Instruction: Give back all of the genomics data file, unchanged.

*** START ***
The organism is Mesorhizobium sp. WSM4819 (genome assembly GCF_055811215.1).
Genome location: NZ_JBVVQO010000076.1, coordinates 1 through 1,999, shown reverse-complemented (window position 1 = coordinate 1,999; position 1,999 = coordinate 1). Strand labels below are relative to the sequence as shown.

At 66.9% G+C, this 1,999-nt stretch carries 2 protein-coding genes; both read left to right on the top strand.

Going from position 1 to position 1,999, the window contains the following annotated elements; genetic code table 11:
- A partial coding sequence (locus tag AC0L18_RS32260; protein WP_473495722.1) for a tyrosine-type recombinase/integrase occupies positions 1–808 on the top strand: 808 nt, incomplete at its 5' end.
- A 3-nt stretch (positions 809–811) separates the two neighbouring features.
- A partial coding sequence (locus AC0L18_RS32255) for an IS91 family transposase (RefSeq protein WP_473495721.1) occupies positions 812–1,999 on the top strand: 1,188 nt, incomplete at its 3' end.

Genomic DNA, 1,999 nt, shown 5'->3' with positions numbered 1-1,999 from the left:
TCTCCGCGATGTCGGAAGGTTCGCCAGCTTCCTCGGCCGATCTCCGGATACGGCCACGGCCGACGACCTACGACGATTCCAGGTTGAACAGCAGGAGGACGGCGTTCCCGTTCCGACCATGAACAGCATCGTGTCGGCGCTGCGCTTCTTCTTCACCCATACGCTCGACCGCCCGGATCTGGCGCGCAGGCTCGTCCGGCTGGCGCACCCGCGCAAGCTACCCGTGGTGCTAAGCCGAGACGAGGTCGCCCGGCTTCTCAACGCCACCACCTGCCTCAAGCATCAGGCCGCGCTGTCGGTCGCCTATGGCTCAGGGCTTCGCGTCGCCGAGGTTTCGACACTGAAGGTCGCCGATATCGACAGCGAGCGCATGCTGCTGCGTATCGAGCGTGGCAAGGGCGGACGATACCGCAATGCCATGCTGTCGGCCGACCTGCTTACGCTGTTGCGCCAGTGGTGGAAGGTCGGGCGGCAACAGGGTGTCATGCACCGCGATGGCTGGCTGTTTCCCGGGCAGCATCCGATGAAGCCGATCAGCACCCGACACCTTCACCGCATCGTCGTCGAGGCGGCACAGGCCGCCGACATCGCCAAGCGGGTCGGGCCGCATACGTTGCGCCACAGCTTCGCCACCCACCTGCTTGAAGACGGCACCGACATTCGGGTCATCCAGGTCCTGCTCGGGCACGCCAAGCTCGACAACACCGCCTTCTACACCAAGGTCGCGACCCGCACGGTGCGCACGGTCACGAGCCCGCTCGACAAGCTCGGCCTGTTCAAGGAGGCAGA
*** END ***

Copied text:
The organism is Mesorhizobium sp. WSM4819 (genome assembly GCF_055811215.1).
Genome location: NZ_JBVVQO010000076.1, coordinates 1 through 1,999, shown reverse-complemented (window position 1 = coordinate 1,999; position 1,999 = coordinate 1). Strand labels below are relative to the sequence as shown.

At 66.9% G+C, this 1,999-nt stretch carries 2 protein-coding genes; both read left to right on the top strand.

Going from position 1 to position 1,999, the window contains the following annotated elements; genetic code table 11:
- A partial coding sequence (locus tag AC0L18_RS32260; protein WP_473495722.1) for a tyrosine-type recombinase/integrase occupies positions 1–808 on the top strand: 808 nt, incomplete at its 5' end.
- A 3-nt stretch (positions 809–811) separates the two neighbouring features.
- A partial coding sequence (locus AC0L18_RS32255) for an IS91 family transposase (RefSeq protein WP_473495721.1) occupies positions 812–1,999 on the top strand: 1,188 nt, incomplete at its 3' end.

Genomic DNA, 1,999 nt, shown 5'->3' with positions numbered 1-1,999 from the left:
TCTCCGCGATGTCGGAAGGTTCGCCAGCTTCCTCGGCCGATCTCCGGATACGGCCACGGCCGACGACCTACGACGATTCCAGGTTGAACAGCAGGAGGACGGCGTTCCCGTTCCGACCATGAACAGCATCGTGTCGGCGCTGCGCTTCTTCTTCACCCATACGCTCGACCGCCCGGATCTGGCGCGCAGGCTCGTCCGGCTGGCGCACCCGCGCAAGCTACCCGTGGTGCTAAGCCGAGACGAGGTCGCCCGGCTTCTCAACGCCACCACCTGCCTCAAGCATCAGGCCGCGCTGTCGGTCGCCTATGGCTCAGGGCTTCGCGTCGCCGAGGTTTCGACACTGAAGGTCGCCGATATCGACAGCGAGCGCATGCTGCTGCGTATCGAGCGTGGCAAGGGCGGACGATACCGCAATGCCATGCTGTCGGCCGACCTGCTTACGCTGTTGCGCCAGTGGTGGAAGGTCGGGCGGCAACAGGGTGTCATGCACCGCGATGGCTGGCTGTTTCCCGGGCAGCATCCGATGAAGCCGATCAGCACCCGACACCTTCACCGCATCGTCGTCGAGGCGGCACAGGCCGCCGACATCGCCAAGCGGGTCGGGCCGCATACGTTGCGCCACAGCTTCGCCACCCACCTGCTTGAAGACGGCACCGACATTCGGGTCATCCAGGTCCTGCTCGGGCACGCCAAGCTCGACAACACCGCCTTCTACACCAAGGTCGCGACCCGCACGGTGCGCACGGTCACGAGCCCGCTCGACAAGCTCGGCCTGTTCAAGGAGGCAGA